# Select a row from one table, if it doesn't exist, select from another table

How can I select a row from one table, but if it doesn't exist, fall back to selecting it from a secondary table? Here's a dumbed down version of what I'm trying to achieve

``````create table table_1 (
person TEXT,
favourite_number INT
);

create table table_2 (
person TEXT,
favourite_number INT
);

insert into table_1 (person, favourite_number) values
('Bob', 1),
('Fred', 2)
;

insert into table_2 (person, favourite_number) values
('Bob', 30),
('Alice', 70)
;
``````

I want to get the following result:

``````| person | favourite_number |
|--------|------------------|
| Bob    | 1                |
| Alice  | 70               |
| Fred   | 2                |
``````

Notice how it picks up Bob and Fred from the first table. Even though Bob appears in the second, because we've already got him we take him from the first table. Alice only appears in the second table.

This is what I've tried so far, but I can't quite get all 3 returning back, please help.

``````select
t1.*
from table_1 t1
where t1.person not in (select person from table_2)
union
select
t2.*
from table_2 t2
where t2.person not in (select person from table_1)
;
``````

If it is preferable to select the rows from the first table, you should take out the filter that would remove them when the person exists in the other.

There’s also no need to distinct the rows, so use `union all` instead of `union`

``````select
t1.*
from table_1 t1
union all
select
t2.*
from table_2 t2
where t2.person not in (select person from table_1)
``````

Andrew Sayer's answer should be sufficient if your first table always takes priority and you only have two tables to check, and is perfectly simple. Here's a different way, with a few more steps, you can go about it that would support more than two tables and allow you to re-prioritize which order you want results from those tables:

``````WITH CTE_AllTables AS
(
SELECT person, favourite_number, 1 AS table_priority
FROM table_1 t1

UNION ALL

SELECT person, favourite_number, 2 AS table_priority
FROM table_2 t2
),
CTE_AllTables_Sorted AS
(
SELECT person, favourite_number, ROW_NUMBER() OVER (PARTITION BY person ORDER BY table_priority) AS sort_id -- Generates a unique ID per person sorted by table_priority
FROM CTE_AllTables
)

SELECT person, favourite_number
FROM CTE_AllTables_Sorted
WHERE sort_id = 1 -- Filters out anything but the first occurrence of a person by table priority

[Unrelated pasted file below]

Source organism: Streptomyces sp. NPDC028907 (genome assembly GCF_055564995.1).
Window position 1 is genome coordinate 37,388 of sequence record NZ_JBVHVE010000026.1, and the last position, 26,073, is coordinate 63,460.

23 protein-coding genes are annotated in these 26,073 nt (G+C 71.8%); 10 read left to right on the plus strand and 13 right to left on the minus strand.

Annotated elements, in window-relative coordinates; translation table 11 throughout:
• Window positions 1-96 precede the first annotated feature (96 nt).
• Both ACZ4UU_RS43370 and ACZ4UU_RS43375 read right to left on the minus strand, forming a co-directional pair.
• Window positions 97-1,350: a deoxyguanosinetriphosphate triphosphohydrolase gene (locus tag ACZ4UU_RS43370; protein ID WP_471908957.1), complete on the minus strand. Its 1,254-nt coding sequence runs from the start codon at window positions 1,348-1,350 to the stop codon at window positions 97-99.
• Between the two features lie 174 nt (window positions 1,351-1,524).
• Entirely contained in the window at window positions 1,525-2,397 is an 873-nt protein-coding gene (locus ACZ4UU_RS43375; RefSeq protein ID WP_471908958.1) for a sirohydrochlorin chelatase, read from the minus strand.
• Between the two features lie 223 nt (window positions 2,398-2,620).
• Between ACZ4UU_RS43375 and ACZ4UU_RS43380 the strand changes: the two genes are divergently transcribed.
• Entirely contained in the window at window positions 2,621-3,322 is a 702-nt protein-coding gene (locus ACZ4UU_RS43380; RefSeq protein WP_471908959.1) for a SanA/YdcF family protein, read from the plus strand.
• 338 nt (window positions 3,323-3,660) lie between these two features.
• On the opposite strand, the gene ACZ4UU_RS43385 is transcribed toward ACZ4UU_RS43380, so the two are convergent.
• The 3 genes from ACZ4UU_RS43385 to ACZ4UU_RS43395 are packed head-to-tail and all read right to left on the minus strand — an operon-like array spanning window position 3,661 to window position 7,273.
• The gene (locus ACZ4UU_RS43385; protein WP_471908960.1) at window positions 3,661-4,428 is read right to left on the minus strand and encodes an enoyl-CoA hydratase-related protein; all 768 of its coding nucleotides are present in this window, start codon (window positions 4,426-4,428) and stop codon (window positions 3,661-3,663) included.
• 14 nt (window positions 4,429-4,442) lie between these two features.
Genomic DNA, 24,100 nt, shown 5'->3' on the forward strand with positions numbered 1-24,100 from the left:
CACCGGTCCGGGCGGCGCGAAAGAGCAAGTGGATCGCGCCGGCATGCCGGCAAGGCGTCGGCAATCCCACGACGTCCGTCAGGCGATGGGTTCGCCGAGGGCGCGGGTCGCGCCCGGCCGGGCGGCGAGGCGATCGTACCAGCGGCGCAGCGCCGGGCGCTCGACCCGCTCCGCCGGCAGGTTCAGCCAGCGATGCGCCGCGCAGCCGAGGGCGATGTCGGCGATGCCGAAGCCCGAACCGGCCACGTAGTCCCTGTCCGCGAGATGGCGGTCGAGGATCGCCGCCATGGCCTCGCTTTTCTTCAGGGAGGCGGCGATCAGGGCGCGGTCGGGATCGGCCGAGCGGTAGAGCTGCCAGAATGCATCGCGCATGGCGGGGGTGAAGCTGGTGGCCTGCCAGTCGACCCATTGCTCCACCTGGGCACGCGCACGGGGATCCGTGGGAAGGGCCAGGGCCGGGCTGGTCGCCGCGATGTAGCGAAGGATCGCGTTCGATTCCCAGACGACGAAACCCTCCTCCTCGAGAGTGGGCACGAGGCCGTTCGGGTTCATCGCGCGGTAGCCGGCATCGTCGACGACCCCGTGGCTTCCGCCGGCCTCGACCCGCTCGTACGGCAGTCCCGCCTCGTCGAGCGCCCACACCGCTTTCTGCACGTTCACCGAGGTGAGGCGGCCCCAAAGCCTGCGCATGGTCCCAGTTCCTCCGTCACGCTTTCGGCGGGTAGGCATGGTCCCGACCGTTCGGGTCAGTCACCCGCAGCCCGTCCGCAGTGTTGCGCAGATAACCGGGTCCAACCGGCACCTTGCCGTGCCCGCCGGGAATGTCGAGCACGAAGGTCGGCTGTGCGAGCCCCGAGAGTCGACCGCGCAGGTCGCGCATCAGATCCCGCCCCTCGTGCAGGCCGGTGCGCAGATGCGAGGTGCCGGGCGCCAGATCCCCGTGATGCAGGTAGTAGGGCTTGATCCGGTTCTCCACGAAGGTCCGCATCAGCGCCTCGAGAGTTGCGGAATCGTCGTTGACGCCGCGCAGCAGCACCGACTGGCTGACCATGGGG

``````

Note you'd want to `PARTITION` on a key field like `person_id` instead of `person` since you can have two people with the same name even within the same table potentially, but I only had your example to go off of.

And here's how the above query can be used for an example with multiple tables and different priorities:

``````WITH CTE_AllTables AS
(
SELECT person, favourite_number, 1 AS table_priority
FROM table_1 t1

UNION ALL

SELECT person, favourite_number, 2 AS table_priority
FROM table_2 t2

UNION ALL

SELECT person, favourite_number, 4 AS table_priority
FROM table_3 t3

UNION ALL

SELECT person, favourite_number, 3 AS table_priority
FROM table_4 t4
),
CTE_AllTables_Sorted AS
(
SELECT person, favourite_number, ROW_NUMBER() OVER (PARTITION BY person ORDER BY table_priority) AS sort_id -- Generates a unique ID per person sorted by table_priority
FROM CTE_AllTables
)

SELECT person, favourite_number
FROM CTE_AllTables_Sorted
WHERE sort_id = 1 -- Filters out anything but the first occurrence of a person by table priority
``````

Four tables, no multiple `WHERE` predicates needed, and notice how I prioritized `table_4` over `table_3` by the `table_priority` value I gave them. You can even include the `table_priority` field in the final `SELECT` to see which table it came from. :)

I assume that the values of the first column of the tables are unique and not null.

Use an outer join.

``````select
coalesce(t1.person, t2.person),
case when t1.person is null then t2.favourite_number
else t1.favourite_number
from table_1 t1 full outer join table_2 t2
on (t1.person=t2.person)
``````
• initially this was for Oracle SQL, I now transformed it to postgresql. But this is my first postgresql statement I ever wrote and I cannot test it. Feb 13 at 23:16